Another candidate to emerge from that side of the draw is Danielle Collins, the big-hitting American who lost the first four games against Beatriz Haddad Maia of Brazil, but regrouped during a rain delay and won 12 of the next 16 for 6-4, 6-4 wins.

Collins, who is stepping away from tennis at the end of the season to hopefully start a family herself, has another incentive for winning more matches: She has never played a singles match on Centre Court, the stage Svitolina holds so dear.

“That’s a huge bucket lister for me,” Collins said.

“You watch so much tennis as a kid and see all of these people that you look up to and idolize playing. And when you get to come here as an adult, it’s such a surreal experience.”

Collins is one of seven Americans in the fourth round of the singles at the All England Club, the first time that has happened in 20 years.

— Matt Futterman

Ben Shelton’s six days of serves, strength and (not very much) sleep

Shelton is young, and big, and strong, and seemingly filled with boundless energy on the tennis court.

He’s needed every bit of it this first week of Wimbledon, and then some.

Start with the lengths of his matches. He’s played three of them and he’s needed the maximum five sets in each one. His second-round win against Lloyd Harris of South Africa required a match-deciding tiebreak. Then there’s the rain, which has been happening a lot in London during the past 10,000 years or so, and especially the past week.

All three of Shelton’s matches started on one day and ended on another, meaning he has been on the court every day. He began his third-round match against Denis Shapovalov of Canada on Friday afternoon. So maybe it was the endorphins from his win talking after he beat Shapovalov 6-7, 6-2, 6-4, 4-6, 6-2 around 24 hours later.

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Ben Shelton has had to show all his strength on six gruelling days of tennis. (Clive Brunskill / Getty Images)

“I was telling my coaches that physically after this match today, it’s the best that I’ve felt in the last two or three months,” said Shelton, who has been nursing a sore shoulder and other niggles during the spring.

Then he went out and showed everyone just how good he felt, playing a doubles match with his close friend Mackenzie McDonald against Flavio Cobolli and Lorenzo Sonego. Of course, they split the first two sets and failed to finish before darkness settled.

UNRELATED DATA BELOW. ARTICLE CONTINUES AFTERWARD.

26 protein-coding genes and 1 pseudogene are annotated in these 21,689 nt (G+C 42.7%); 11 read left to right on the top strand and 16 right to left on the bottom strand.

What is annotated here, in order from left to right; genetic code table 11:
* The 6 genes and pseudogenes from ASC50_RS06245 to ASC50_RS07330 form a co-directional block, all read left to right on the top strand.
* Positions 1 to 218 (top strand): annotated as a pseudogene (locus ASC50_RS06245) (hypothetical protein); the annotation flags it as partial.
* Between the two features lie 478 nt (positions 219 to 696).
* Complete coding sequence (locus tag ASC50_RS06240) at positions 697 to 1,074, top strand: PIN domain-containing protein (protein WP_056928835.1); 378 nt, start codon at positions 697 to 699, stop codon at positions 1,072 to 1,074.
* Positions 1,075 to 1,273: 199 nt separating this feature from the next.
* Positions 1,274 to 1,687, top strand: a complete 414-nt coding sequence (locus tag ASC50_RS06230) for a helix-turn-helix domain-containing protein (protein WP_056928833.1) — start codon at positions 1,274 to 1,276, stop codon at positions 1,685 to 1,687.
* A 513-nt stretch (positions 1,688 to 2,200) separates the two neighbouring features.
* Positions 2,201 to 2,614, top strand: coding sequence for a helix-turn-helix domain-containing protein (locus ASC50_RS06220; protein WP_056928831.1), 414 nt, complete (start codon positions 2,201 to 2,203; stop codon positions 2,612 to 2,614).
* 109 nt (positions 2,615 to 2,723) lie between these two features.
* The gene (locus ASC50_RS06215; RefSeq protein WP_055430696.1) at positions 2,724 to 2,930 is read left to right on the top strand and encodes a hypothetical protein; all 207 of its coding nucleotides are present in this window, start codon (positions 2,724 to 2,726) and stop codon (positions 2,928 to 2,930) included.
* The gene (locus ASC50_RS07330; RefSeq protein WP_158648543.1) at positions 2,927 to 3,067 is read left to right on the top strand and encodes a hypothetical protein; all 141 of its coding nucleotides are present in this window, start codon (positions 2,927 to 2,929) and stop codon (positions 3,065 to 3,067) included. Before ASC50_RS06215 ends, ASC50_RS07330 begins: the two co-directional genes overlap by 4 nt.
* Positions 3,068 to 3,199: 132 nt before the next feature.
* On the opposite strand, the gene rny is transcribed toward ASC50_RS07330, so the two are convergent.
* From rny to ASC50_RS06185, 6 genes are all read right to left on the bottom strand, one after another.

They will finish Sunday probably, which is shaping up to be another busy day for Shelton. He faces Jannik Sinner, the world No. 1, in the fourth round.



Ben Shelton: ‘I didn’t want to be one of 50 Nike guys’

— Matt Futterman

Euro 2024 makes itself heard on Centre Court

It’s been clear that this year’s Wimbledon tournament, like all others, would be a football-free zone. No Euros matches, involving England or anyone else, would be shown on site.

Naturally, fans took matters into their own hands. When Alexei Popyrin went to serve at 30-30, down 1-4 in the second set against Novak Djokovic, a roar erupted from the Centre Court stands, as Trent Alexander-Arnold’s winning penalty kick sent England into the European Championship semifinals. The players laughed it off, and Djokovic even mimed a penalty — left-footed, which is how he plays the game — that Popyrin attempted “saving” on the other side of the net.

England plays their semifinal on Wednesday at 8 p.m., which if it goes to normal time, would finish just before 10 p.m. Play is unlikely to still be going on on the main courts by then, but if it is, whoever’s in action will be left in little doubt at how England are getting on.

— Charlie Eccleshare

Shank of the day

Club players: Jelena Ostapenko would crush you in a match — but she will also speak to your soul.

Wimbledon men’s draw 2024

Wimbledon women’s draw 2024

Tell us what you noticed on the sixth day as things continue …

(Top photo of Danielle Collins: Robert Prange / Getty Images; Design: Eamonn Dalton)